COLORADO SPRINGS, Colo. -- After the Governor's approval earlier this month, a bill requires local tax increase dollars to fund all district schools in Colorado.
This new bill is the first of its kind in the nation that will require school districts around the state to equally distribute local tax revenue, such as mill levies, for education, among every school.
Local alternative education officials celebrated the victory for schools.
Previously, not all school districts in Colorado have been including charter schools when allocating funding.
This means that more than 100,000 charter school students were only receiving a third of the tax dollars collected for education.
Senator Owen Hill was one of the Republican sponsors of the bipartisan bill.
"We are the first state in the nation that says, no matter where your children go to school in the public system -- whether traditional neighborhood school or public charter school -- that child is going to get the same amount of money no matter," said Senator Owen Hill. "To make sure they got the freedom and the opportunity to choose the school that best fits their education needs."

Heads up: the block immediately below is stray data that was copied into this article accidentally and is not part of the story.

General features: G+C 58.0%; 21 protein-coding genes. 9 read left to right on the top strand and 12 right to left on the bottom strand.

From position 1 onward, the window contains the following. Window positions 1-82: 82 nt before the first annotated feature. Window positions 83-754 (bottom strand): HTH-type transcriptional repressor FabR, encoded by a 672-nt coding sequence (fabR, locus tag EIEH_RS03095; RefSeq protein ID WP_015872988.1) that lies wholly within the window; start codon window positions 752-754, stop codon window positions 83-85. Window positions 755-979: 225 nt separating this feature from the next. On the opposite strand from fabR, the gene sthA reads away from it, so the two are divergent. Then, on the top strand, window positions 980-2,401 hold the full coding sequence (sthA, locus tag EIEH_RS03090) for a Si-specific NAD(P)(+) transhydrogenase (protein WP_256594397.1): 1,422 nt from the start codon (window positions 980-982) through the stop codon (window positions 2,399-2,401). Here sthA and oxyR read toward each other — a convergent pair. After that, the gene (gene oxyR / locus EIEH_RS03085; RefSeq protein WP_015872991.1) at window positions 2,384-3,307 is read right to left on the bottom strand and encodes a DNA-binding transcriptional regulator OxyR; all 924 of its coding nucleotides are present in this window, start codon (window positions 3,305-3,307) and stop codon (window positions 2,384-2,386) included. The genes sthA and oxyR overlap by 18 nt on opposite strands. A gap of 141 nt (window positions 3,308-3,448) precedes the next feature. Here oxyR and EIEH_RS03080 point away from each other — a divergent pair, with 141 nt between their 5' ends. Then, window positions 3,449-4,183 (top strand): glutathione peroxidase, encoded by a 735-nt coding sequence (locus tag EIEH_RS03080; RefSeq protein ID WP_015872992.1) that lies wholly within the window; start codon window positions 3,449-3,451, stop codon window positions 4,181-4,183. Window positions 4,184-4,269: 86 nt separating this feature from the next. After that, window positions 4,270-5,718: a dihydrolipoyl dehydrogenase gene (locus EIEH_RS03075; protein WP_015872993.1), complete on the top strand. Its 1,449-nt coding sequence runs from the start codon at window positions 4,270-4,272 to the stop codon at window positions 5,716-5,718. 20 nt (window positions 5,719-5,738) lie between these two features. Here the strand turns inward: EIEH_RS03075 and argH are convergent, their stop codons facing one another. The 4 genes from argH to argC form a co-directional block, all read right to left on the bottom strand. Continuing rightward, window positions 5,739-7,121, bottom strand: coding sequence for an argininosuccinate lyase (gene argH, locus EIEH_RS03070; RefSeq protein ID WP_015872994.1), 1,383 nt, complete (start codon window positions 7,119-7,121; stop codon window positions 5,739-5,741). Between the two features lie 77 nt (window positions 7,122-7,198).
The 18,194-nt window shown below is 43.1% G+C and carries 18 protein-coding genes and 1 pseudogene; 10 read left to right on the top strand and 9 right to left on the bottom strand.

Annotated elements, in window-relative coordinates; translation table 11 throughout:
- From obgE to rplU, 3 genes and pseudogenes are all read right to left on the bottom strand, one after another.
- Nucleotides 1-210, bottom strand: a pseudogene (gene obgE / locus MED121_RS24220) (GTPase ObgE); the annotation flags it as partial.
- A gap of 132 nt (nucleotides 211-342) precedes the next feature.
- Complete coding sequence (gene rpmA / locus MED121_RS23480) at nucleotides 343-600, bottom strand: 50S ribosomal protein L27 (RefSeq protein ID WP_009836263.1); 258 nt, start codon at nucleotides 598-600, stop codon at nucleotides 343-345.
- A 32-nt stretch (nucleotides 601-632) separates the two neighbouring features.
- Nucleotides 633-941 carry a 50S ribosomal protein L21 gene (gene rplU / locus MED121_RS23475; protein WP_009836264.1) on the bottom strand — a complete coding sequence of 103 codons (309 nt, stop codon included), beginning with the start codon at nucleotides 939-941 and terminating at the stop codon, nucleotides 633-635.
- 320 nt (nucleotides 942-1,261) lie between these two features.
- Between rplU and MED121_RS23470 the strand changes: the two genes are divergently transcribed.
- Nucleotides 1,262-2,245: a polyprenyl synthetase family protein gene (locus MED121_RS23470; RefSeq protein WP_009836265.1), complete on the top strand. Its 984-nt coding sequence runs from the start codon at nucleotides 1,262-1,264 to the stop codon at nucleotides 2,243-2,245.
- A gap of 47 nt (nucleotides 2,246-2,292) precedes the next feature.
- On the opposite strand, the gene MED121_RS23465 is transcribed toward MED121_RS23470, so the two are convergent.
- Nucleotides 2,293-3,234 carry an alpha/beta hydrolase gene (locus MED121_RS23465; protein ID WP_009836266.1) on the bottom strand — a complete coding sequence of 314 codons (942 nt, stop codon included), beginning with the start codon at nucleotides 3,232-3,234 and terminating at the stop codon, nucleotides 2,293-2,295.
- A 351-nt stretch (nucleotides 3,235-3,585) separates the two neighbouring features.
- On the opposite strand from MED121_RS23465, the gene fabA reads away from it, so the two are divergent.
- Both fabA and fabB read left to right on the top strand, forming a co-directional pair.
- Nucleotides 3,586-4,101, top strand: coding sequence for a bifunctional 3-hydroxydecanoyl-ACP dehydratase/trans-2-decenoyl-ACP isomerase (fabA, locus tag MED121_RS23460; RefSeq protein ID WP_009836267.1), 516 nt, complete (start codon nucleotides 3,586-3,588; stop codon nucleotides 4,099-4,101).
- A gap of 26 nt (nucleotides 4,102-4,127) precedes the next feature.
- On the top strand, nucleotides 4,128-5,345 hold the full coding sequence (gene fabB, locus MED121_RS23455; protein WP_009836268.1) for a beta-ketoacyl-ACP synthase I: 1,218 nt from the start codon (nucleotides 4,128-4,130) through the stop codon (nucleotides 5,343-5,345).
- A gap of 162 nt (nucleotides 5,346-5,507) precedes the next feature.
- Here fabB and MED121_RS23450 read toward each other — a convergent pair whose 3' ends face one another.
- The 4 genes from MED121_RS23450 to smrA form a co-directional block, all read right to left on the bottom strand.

Education officials said though charter and innovation schools aren't for everyone, this bill gives students a fair option.
"It's a massive step forward has strong bipartisan support; we are really excited to celebrate that," said Luke Ragland, President of Ready Colorado. "It will help get fund closer to the classroom and that's where they have the most impact."
Opponents of the bill say it's not fair that charter schools are exempt from many rules that traditional public schools must follow, such as financial transparency. The bill will require them to publicly document how much money they are receiving.
The bill will not take effect until the 2019-2020 school year, allowing districts the opportunity to formulate a plan on how the money will be distributed, based on bill regulations.
There is a discrepancy among the types of charter schools that will get funding. The public-charter school part of a district will get the funding; however, charter schools part of the Colorado Charter School Institute (CSI) will not.